Lateral buckling of non-trenched high temperature pipelines with pipelay imperfections

Petroleum Science, Feb 2010

An analysis method for the buckling process of a pipe section with a random pipelay imperfection is proposed. Four basic lateral modes, acquired by finite-element (FE) eigenvalue buckling analysis, are combined to provide the needed grid configurations for describing a real pipelay imperfection and an arc-length algorithm is used to analyze the snap-through process of the shell-element-grid model under nonlinear frictional boundary conditions. This paper also presents evaluation methods for the lateral buckling of two types of pipe-in-pipe systems that are used in the offshore oil and gas industry. For evaluating the buckling and postbuckling of compliant pipe-in-pipe systems FE analyses were carried out to judge the occurrence of the system buckling and furthermore to check postbuckling stresses induced in the buckles. The calculated results of the modified Riks algorithm indicate that only when high temperature would not trigger an abrupt short-wavelength buckle and when no yielding has been induced in the unavoidable long-wavelength buckles, the thermal stability and safety of compliant pipe-in-pipe systems can be proved. In the non-compliant pipe-in-pipe systems, firstly small-amplitude buckles of the carrier pipe may occur in the annulus between carrier pipe and casing pipe and the contact forces between the spacers and the casing pipe may drive the buckle of the pipe-in-pipe systems on the seabed. Based on the classical analytical solution of pipe buckling, four potential buckling modes corresponding to finite-element models are developed to evaluate the stability and the postbuckling strength of such pipe-in-pipe systems.

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Lateral buckling of non-trenched high temperature pipelines with pipelay imperfections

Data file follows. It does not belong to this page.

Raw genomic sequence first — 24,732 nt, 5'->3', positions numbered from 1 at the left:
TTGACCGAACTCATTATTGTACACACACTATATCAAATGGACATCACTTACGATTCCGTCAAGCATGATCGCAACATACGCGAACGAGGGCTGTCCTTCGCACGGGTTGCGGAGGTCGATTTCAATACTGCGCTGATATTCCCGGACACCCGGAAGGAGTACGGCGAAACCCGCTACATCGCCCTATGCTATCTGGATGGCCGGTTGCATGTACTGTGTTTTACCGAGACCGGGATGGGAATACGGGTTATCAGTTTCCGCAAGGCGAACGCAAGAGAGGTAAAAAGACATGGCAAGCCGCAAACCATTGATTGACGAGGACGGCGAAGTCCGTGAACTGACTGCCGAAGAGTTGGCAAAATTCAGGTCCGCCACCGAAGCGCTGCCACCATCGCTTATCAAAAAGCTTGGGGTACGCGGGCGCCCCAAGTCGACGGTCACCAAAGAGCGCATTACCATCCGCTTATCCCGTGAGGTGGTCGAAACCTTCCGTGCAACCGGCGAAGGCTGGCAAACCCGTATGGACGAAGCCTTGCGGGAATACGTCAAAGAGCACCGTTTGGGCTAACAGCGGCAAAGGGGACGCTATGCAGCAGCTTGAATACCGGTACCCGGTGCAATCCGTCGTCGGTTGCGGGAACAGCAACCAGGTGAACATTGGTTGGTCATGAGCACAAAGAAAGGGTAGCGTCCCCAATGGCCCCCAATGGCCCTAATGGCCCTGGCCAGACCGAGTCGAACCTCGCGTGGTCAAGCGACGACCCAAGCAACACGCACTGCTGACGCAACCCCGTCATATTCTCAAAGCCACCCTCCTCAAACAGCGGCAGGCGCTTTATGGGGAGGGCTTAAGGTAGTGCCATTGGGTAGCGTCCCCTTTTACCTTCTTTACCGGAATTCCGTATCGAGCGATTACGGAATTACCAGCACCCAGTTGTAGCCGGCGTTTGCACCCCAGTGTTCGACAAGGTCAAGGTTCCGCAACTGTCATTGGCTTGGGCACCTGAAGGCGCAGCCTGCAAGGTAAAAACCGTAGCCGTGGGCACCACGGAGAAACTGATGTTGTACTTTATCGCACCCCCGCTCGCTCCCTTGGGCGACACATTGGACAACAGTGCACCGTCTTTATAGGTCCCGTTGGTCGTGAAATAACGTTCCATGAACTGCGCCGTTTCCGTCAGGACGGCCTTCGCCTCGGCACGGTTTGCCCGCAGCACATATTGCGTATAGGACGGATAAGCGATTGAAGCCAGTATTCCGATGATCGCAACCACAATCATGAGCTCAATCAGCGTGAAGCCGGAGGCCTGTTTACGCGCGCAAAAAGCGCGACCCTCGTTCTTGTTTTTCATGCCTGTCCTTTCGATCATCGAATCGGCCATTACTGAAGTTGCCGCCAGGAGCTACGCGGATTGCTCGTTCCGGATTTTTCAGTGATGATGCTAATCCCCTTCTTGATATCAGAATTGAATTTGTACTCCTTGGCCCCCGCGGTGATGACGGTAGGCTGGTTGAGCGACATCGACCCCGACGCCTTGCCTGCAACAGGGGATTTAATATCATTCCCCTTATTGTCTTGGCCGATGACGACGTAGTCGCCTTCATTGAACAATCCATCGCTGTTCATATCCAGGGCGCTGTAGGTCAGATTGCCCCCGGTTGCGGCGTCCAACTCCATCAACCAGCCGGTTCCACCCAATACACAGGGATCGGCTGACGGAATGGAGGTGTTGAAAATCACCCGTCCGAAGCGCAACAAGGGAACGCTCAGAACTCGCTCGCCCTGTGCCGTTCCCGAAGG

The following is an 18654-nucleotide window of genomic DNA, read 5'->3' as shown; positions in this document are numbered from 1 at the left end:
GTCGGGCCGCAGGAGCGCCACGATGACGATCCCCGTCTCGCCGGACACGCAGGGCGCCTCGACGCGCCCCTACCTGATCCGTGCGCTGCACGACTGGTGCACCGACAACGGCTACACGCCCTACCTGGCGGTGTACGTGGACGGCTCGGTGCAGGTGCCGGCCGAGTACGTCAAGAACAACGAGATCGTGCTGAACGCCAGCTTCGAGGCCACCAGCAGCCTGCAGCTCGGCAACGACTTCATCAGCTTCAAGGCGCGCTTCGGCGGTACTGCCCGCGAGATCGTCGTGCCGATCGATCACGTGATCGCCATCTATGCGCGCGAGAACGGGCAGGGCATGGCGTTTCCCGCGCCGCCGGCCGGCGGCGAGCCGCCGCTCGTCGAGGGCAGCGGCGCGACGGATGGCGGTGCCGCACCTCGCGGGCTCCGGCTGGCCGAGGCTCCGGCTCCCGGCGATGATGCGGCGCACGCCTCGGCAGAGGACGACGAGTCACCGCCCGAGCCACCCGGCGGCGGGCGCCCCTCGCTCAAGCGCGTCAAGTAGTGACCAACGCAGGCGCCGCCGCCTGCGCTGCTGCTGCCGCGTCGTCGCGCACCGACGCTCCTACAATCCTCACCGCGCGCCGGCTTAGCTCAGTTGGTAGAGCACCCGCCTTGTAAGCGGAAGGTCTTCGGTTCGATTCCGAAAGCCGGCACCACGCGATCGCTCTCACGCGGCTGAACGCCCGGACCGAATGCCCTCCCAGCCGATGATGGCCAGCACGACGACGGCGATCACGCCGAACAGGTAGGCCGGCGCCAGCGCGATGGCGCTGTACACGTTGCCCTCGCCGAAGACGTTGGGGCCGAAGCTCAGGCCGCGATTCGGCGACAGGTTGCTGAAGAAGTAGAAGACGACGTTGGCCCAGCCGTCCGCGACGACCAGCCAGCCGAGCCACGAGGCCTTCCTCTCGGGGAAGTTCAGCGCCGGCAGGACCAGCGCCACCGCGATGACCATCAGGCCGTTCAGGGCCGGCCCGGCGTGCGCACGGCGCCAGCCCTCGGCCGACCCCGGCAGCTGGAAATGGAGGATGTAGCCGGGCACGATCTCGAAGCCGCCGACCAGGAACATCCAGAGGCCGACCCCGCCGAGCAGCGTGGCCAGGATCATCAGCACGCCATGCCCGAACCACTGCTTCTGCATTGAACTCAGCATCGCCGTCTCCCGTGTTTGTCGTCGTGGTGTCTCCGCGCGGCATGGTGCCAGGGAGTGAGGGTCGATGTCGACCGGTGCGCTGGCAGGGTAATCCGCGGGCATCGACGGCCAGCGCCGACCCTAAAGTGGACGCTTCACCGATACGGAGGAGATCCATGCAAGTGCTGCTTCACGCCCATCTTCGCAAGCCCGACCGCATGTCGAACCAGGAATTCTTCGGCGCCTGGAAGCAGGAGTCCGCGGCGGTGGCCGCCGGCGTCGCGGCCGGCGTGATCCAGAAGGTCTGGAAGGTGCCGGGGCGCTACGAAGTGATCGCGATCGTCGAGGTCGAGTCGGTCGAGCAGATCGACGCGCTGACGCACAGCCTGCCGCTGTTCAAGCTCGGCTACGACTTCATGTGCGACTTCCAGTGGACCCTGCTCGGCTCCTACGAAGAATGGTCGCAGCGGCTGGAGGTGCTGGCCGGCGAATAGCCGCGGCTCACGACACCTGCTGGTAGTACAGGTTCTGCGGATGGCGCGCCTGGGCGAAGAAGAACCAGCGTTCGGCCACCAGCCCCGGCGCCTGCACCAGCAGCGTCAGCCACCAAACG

Pet.Sci. Lateral buckling of non-trenched high temperature pipelines with pipelay imperfections Zhao Tianfeng 1 Duan Menglan 1 Pan Xiaodong 0 Feng Xianhong 0 0 Offshore Oil Engineering Ltd. , Tanggu, Tianjin 300452 , China 1 Offshore Oil/Gas Research Center, China University of Petroleum , Beijing 102249 , China An analysis method for the buckling process of a pipe section with a random pipelay imperfection is proposed. Four basic lateral modes, acquired by finite-element (FE) eigenvalue buckling analysis, are combined to provide the needed grid configurations for describing a real pipelay imperfection and an arc-length algorithm is used to analyze the snap-through process of the shell-element-grid model under nonlinear frictional boundary conditions. This paper also presents evaluation methods for the lateral buckling of two types of pipe-in-pipe systems that are used in the offshore oil and gas industry. For evaluating the buckling and postbuckling of compliant pipe-in-pipe systems FE analyses were carried out to judge the occurrence of the system buckling and furthermore to check postbuckling stresses induced in the buckles. The calculated results of the modified Riks algorithm indicate that only when high temperature would not trigger an abrupt short-wavelength buckle and when no yielding has been induced in the unavoidable long-wavelength buckles, the thermal stability and safety of compliant pipe-in-pipe systems can be proved. In the non-compliant pipe-in-pipe systems, firstly small-amplitude buckles of the carrier pipe may occur in the annulus between carrier pipe and casing pipe and the contact forces between the spacers and the casing pipe may drive the buckle of the pipe-in-pipe systems on the seabed. Based on the classical analytical solution of pipe buckling, four potential buckling modes corresponding to finiteelement models are developed to evaluate the stability and the postbuckling strength of such pipe-in-pipe systems. Lateral buckling; postbuckling; pipe-in-pipe systems; modified Riks method; buckling modes 1 Introduction High-temperature submarine pipelines are buried in the seabed to avoid lateral buckling induced by thermal loads, but for those laid on the rocky seabed or in deep water where trenching is difficult and expensive, thermal stability and postbuckling strength should be evaluated by a reliable method. Thermal buckling response of a non-trenched single pipeline was first studied by Hobbs (1984) in a classic paper, the conclusion of which has been widely used subsequently in industry. Taylor and Gan (1986) introduced pipelay imperfections in their analytical solutions. Ose et al (1999) developed the finite-element (FE) model to analyze in-situ behavior of offshore pipelines on an uneven seabed. Previous research aimed at presenting the critical buckling loads of submarine pipelines and suggested avoiding buckling by increasing stiffness and constraints or reducing pipelay imperfections (Hobbs and Liang, 1989; Choi, 1995; Taylor and Tran, 1996) . In fact, the natural tendency of a pipeline is to relieve the high resultant axial forces in the pipewall by buckling and a far more elegant and cost-effective solution is to work with rather than against the pipeline by controlling the lateral buckle formation along the pipeline. A new security principle was proposed by the Joint Industry Project, entitled ‘T he safe design of hot on-bottom pipelines with lateral buckling’ (launched by Boreas Consultants, TWI and Cambridge University, 2006), in which moderate lateral buckling is not only acceptable but an attractive design solution for relief of axial compressive force in hot pipelines (Bruton et al, 2005). Moreover, the buckling is acceptable or not, depending on whether the bending stresses induced in the snap-through process would cause yielding, so an entire lateral buckling evaluation should not only include the estimation of buckling occurrence but also the evaluation of postbuckling pipe stresses and the influence of pipelay imperfections. On the other hand, current high-temperature projects widely employ pipe-in-pipe (PIP) systems, which can generally be divided into two categories, namely, compliant and non-complaint systems. The compliant systems have connections between the carrier pipe and the casing pipe at close intervals by tulips or donut plates which can act as water-stops and allow the transfer of bending moment between the carrier pipe and the casing pipe. In noncomplaint systems, the carrier pipe is connected to the casing pipe by bulkheads, which have high stiffness and be welded at an interval of a few kilometers. In addition, spacers or centralizers are used to prevent contact of the carrier pipe and the casing pipe in the annular space of those systems. Actually the buckling and postbuckling of the pipe-in-pipe systems are more complex than that of a single pipe, so even following a lot of simplifications, it is difficult to find an effective analytical solution to describe the buckling performance of pipe-in-pipe systems in service (Vaz and Patel, 1999) , and there has been no widely accepted method yet published for evaluating the lateral buckling of pipe-in-pipe systems. For the non-trenched single pipeline lateral buckling is preferred over vertical buckling and the configuration of the lateral buckling is governed by three parameters: the axial force in the pipeline, out-of-straightness features (pipeline lay imperfections), and lateral constraints. Although only three parameters are involved, for each parameter several uncertainty factors are included and a precise evaluation on the pipeline buckling still faces many difficulties. For non-compliant systems, because the bulkheads are a few kilometers apart the connection forces would never be big enough vertically or laterally to drive a buckle with a wavelength of a few kilometers. However the carrier pipe may buckle in the annular space of the pipe-in-pipe systems and considerable bending stress would be induced in the carrier pipe, when the contact forces between the spacers and the casing pipe may drive the pipe systems bending on the seabed. This paper aims at providing a practical method for evaluating the lateral buckling of a non-trenched single pipe with random lay imperfections and also at presenting evaluation methods for two typical pipe-in-pipe systems, which are also non-trenched. 2 Buckling evaluation of the single pipe B u c k l e m o d e s e x t r a c t e d b y e i g e n v a l u e b u c k l i n g prediction can be applied to configuring the pipelay imperfections of submarine pipelines, so it is required that the same finite element grid of the pipe section be used for the buckling analysis and the eigenvalue buckling prediction. The eigenvalue buckling prediction looks for the loads for which the model stiffness matrix becomes singular, so that the problem KMNvM = 0 has nontrivial solutions. KMN is the tangent stiffness matrix when the loads are applied and the vM are the nontrivial displacement solutions. The applied loads consist of pressures, concentrated forces, nonzero prescribed displacements, and/or thermal load. Eigenvalue buckling is generally used to estimate the critical buckling loads of stiff structures. Stiff structures carry their design loads primarily by axial or membrane action, rather than by bending action, so their response usually involves very little deformation prior to buckling. A simple example of a stiff structure is the Euler column, which responds very stiffly to a compressive axial load until a critical load is reached, when it bends suddenly and exhibits a much lower stiffness. However, even when the response of a structure is nonlinear before collapse, a general eigenvalue buckling analysis can provide useful estimates of collapse mode shapes. In simple cases, linear eigenvalue analysis may be sufficient for design evaluation; but if there is concern about material nonlinearity, geometric nonlinearity prior to buckling, or unstable postbuckling response, a load-deflection analysis must be performed to investigate the problem further. The Riks method (Riks, 1979) uses the load magnitude as an additional unknown; it solves simultaneously for loads and displacements. Therefore, another quantity must be used to measure the progress of the solution; the Riks algorithm uses the ‘arc length’ along the static equilibrium path in loaddisplacement space. If the Riks step is a continuation of a previous history, any loads that exist at the beginning of the step and are not redefined are treated as ‘dead’ loads with constant magnitude. A load whose magnitude is defined in the Riks step is referred to as a ‘reference’ load. The current load magnitude Ptotal which is defined by Ptotal=P0+λ(Pref−P0), where P0 is the ‘dead load’, Pref is the reference load vector, and λ is the load proportionality factor (LPF). The load proportionality factor is found as part of the solution. The Riks algorithm provides the current value of the load proportionality factor at each increment. Normally the pipeline would penetrate in the seabed, so the forces required to move the pipeline laterally become larger than the forces required to move it in the longitudinal direction. This effect is due to the passive lateral soil resistance that is produced when a wedge of soil resists the pipe’s motion. An anisotropic friction model that defines different friction coefficients in the lateral and longitudinal directions of the pipeline allows this effect to be investigated. Brennodden (1991) raised the pattern of resistance change when the pipeline moves laterally on the seabed, and defined the breakout force as the maximum force required to move the pipe from its stable position which was significantly higher than that required to maintain the movement after breakout due to suction and extra force needed for the pipe to ‘climb’ out of its depression. Verley and Lund (1995) put forward the following formula to calculate pipeline penetration in the seabed, which was suitable for pipelines with an external diameter of 0.2-1.0 m, resting on clays with undrained shear strength of 0.8-70 kPa. 0.0071(S G0.3 )3.2 0.062(S G0.3 )0.7 (1) with z D S Fv D Su G Su D ' where z is the pipe penetration, mm; D is the pipe external diameter, mm; Fv is the vertical contact force, kN/m; Su is the undrained shear strength, kPa; is the submerged soil density, kN/m3. A model recalibrated by Bruton et al (2006) is about pipesoil interaction behavior during lateral buckling based on the new database and the following expression was derived for 1 and Wavelength 2. Based on the Hobbs formulae the sliding length can be calculated by the axial force depression in the buckle and for the above example the result is 680 m when the friction coefficient is selected as 0.5, so a 1,460 m (buckle length and two sliding sections beside) simulating range is needed to analyze the buckling of Fig. 2 pipe section, conservatively. In buckling analysis (the modified Riks algorithm was used), the load proportionality factor is defined by a temperature increment of 50 °C and the nonlinear friction boundary conditions are modeled by defining the nonlinear relationships between the related nodes displacement of pipe model and the reactions of attached spring elements. Analysis results of three typical buckling phases are listed in Table 2. These results indicate that the single pipeline with an initial imperfection (Fig. 2) can keep its axial supporting capability even a buckle laterally induced in the imperfection section (phase-1), and loses its axial supporting capability until the perfect section of the pipeline buckling (phase-2). Finally if the thermal load continues increasing buckling failure firstly may be induced in the imperfection section (phase-3). Analysis results in Table 2 also reveal that the pipeline can keep its stability on the seabed and the stress concentration induced in the buckle of the imperfection section is still acceptable when the thermal load is less than 43.3 ºC. At the same time the axial pipe displacement towards the buckle has released the axial force in this hot pipeline to some extent. The viewpoints of the Joint Industry Project can be proved in this illustration that the lateral buckling can be utilized to release axial force in a hot pipeline without inducing buckling failure if suitable and enough imperfections are introduced by buckle initiation technologies such as snake-lay, vertical upset, and distributed buoyancy. 3 Buckling evaluation of compliant PIP systems The following example analyzed can be used to illustrate the evaluation method for the buckling of compliant pipe-inpipe (PIP) systems. First of all the pipeline data are assumed as follows. The outside diameter and wall thickness of the carrier pipe are 323.85 mm and 11.1 mm, respectively; and their values of the casing pipe are 457.2 mm and 11.1 mm. The materials of the carrier and casing pipes are API 5L X65 carbon steel and API 5L X56 carbon steel respectively, with Young’s modulus of 207,000 MPa, Poisson’s ratio of 0.3, and an expansion coefficient of 1.17×10-5 1/ºC. The PIP systems are insulated by polyurethane foam (PUF) of a minimum density 96 kg/m3. The stiffness of the PUF can be neglected during buckling process. The submerged weight of the pipein-pipe systems is 1,003 N/m. To evaluate the snap-through and postbuckling of the compliant PIP systems, 121.92 m (ten simple roots) and 182.88 m (fifteen simple roots) pipeline sections are selected. These are exactly located in three and four groups of donut plates. Four-node shell elements (S4R) are used to model the pipeline like evaluating the single pipe buckling and the coupling constraints are applied to simulating the donut plate connections between the carrier and casing pipes. Spring element forces are utilized to describe seabed friction forces which are defined as nonlinear variables of movement displacements and here the lateral friction coefficient between the pipeline and the seabed is selected as 0.5 and the axial friction coefficient is selected as 0.3. To conservatively evaluate the thermal snap-through process of pipe-in-pipe systems, pipelay imperfections can be assumed possessing the configurations like those of the buckles of PIP systems and the analysis results of eigenvalue buckling prediction would be used to perturb the perfect grid. 3.1 Buckling process of pipeline section within three groups of donut plates By eigenvalue buckling analysis (linear perturbation algorithm) the buckling modes of the section within three groups of donut plates are discussed. During analysis only the thermal load is considered and the prior three modes on the seabed plane are extracted as eigenvectors (whose maximum lateral displacements have been normalized to 1.0, shown in Fig. 3). The configuration of the second mode is selected as pipelay imperfection to be introduced into the FE model grid. Mode 1 Mode 2 Mode 3 In the buckling process analysis (the modified Riks algorithm), the axial displacement of one group of donut plates is used as the analytical load and at each increment the load proportionality factor is defined taking a 0.1 m axial displacement as a reference load. For different geometric imperfections introduced (scaling factors are selected as 0.05, 0.15, and 0.2, so the maximum amplitudes of pipelay imperfections introduced are respectively 0.05, 0.15 and 0.20 m) a plot of arc length versus load proportionality factor is given in Fig. 4. Two inflection points on the arc length-LPF curves reveal the buckling process of PIP systems. The first inflection point indicates the buckling of the carrier pipe in the annular space of the PIP systems and the second indicates the bending deformation of the casing pipe when the PIP systems buckle as a whole. 0.05m imperfection 0.15m imperfection 0.20m imperfection 1.4 r tco 1.2 a fy 1.0 ilt na 0.8 o i tro 0.6 p rpo 0.4 F i g . 5 p r o v i d e s a p l o t o f t h e m a x i m u m l a t e r a l displacement vs. axial force curves for the buckling of PIP systems, of which only one inflection point indicates that the casing pipe begins to buckle under axial loading and for the 121.92 m pipeline approximately 2.0 m lateral displacement occurs in the postbuckling process. Fig. 5 also reveals that a more perfect pipe section has a higher stiffness against lateral buckling while its buckling process is a more sudden snapthrough process causing more noticeable stress concentration in the buckle. For different pipelay imperfections introduced, Table 3 provides comparisons of the critical buckling loads, the critical buckling temperatures, the critical axial forces on the donut plates, and the maximum Mises stresses induced in the buckles. 3.2 Postbuckling process of pipeline section within four groups of donut plates Postbuckling evaluation of compliant PIP systems was carried out by analyzing postbuckling performance of a section within four groups of donut plates. Fig. 6 shows that the prior four modes normalized and the configuration of the first mode was used to introduce pipelay imperfection to the FE model of PIP systems. For the postbuckling analysis the axial displacement of one group of donut plates is also used as analytical load and for different imperfections introduced (scaling factors are selected as 0.01, 0.06, and 0.1, so the maximum amplitudes of imperfections introduced are respectively 0.01, 0.06 and 0.10 m) a plot of arc length versus load proportionality factor is shown in Fig. 7, and a plot of maximum lateral displacement versus axial force is presented in Fig. 8. 0.0 0.5 1.0 1.5 3.0 3.5 4.0 4.5 2.0 2.5 Arc length Figs. 7 and 8 indicate that a 182.88 m pipe section of a compliant PIP system buckles at a low critical axial force and a buckle within four groups of donut plates must appear under service thermal load. For this reason it is important to check the postbuckling strength of compliant PIP systems even though pipelay imperfections have a tiny influence on the occurrence of long wavelength buckles. Table 4 provides comparisons of the maximum stresses induced when lateral buckling occurs and Table 5 lists the maximum postbuckling stresses induced in the buckle when 70 ºC service temperature is applied. 4 Buckling evaluation of non-compliant PIP systems The buckling of non-compliant PIP systems typically begins with the occurrence of carrier pipe buckles in the annular space, and such buckles resemble the buckles of a single pipe except that the maximum amplitude of the buckle of carrier pipe is confined by the clearance in the annular space of non-compliant PIP systems. However, contact forces may be induced between the spacers and the casing pipe in the annular space and these then cause the system to buckle on the seabed if the frictional resistance is overcome. In practice the reserved clearance of the annular space is 4-10 0.01 0.06 0.10 mm, so the initial buckle in the annular space is a small-slope one and can be analyzed by the classical Hobbs formulae. The following example is provided to illustrate an evaluation method for the buckling of non-compliant PIP systems. The outside diameter and wall thickness of the carrier pipe are 273.1 and 12.7 mm, respectively. The material of the carrier pipe is API 5L X65 carbon steel with Young’s modulus of 207,000 MPa, Poisson’s ratio of 0.3 and an expansion coefficient of 1.17×10-5 1/ºC. The outside diameter and wall thickness of the casing pipe are 355.6 mm and 11.1 mm, respectively, and the material of the casing pipe is API 5L X60 carbon steel. The reserved clearance in the annular space is 8 mm and the friction coefficient in the annular space is selected as 0.22. Hobbs defined four lateral modes for single pipe buckling on the seabed, the configurations of which are shown in Fig. 9. According to Hobbs’ theory, the critical axial forces, the maximum amplitudes, and the bending moments of these buckles can be calculated by the following equations: where L is the length of the buckle, m; I is the second moment of area of the cross section, m4; E is Young’s modulus of steel pipe, MPa; ω is the submerged weight of the pipeline (including the weight coat) per unit length, N/m; φ is the coefficient of friction between seabed and pipeline; A is the cross-sectional area of pipeline, m2; and k1 through k5 are constants and their values are listed in Table 6. L L Mode 2 Mode 4 k4 (3) (4) (5) 4 5 Conclusions 1) The evaluation of lateral buckling of non-trenched single pipelines includes the effect of pipelay imperfections and the nonlinear frictions except that thermal buckling is a geometry nonlinear snap-through process. Though confined by the assumption of small-slope deformation classical analytical solutions (such as the Hobbs formulae) can guide FE model construction. 2) The snap-through process of a perfect pipe section would be more abrupt and significant stress concentration would be induced in the buckle. Though the buckling of some high-temperature solutions (such as snake-lay, vertical upset, and distributed buoyancy) would be gentle, a postbuckling strength check is also necessary. 3) For evaluating the bucking of non-trenched compliant PIP systems two stages of analysis should be carried out, one for predicting possible short-wavelength buckles and the other for postbuckling strength checking. The systems need to select a reasonable interval to place donut plates to meet the requirements of thermal stability and postbuckling strength of PIP systems. 4) The buckling risk of non-compliant systems is that the carrier pipe buckles in the annular space and severe stress concentration is induced in the carrier pipe buckles. So enough stiffness and installation precision of the PIP systems are necessary to improve the thermal stability of systems. Acknowledgements This work was financially supported by the National Natural Science Foundation of China (No .50979113). The authors are grateful for approval to publish. Brennodden H. Troll phase 1: verification of expansion curve analysis and consolidation effects: part 1: experimental verification of consolidation effects: Volume 2: Main report . SINTEF Report no. STF69 F91012 . 1991 . 75 Bruton D , Carr M , Crawford M , et al. 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Tianfeng Zhao, Menglan Duan, Xiaodong Pan, Xianhong Feng. Lateral buckling of non-trenched high temperature pipelines with pipelay imperfections, Petroleum Science, 2010, 123-131, DOI: 10.1007/s12182-010-0016-x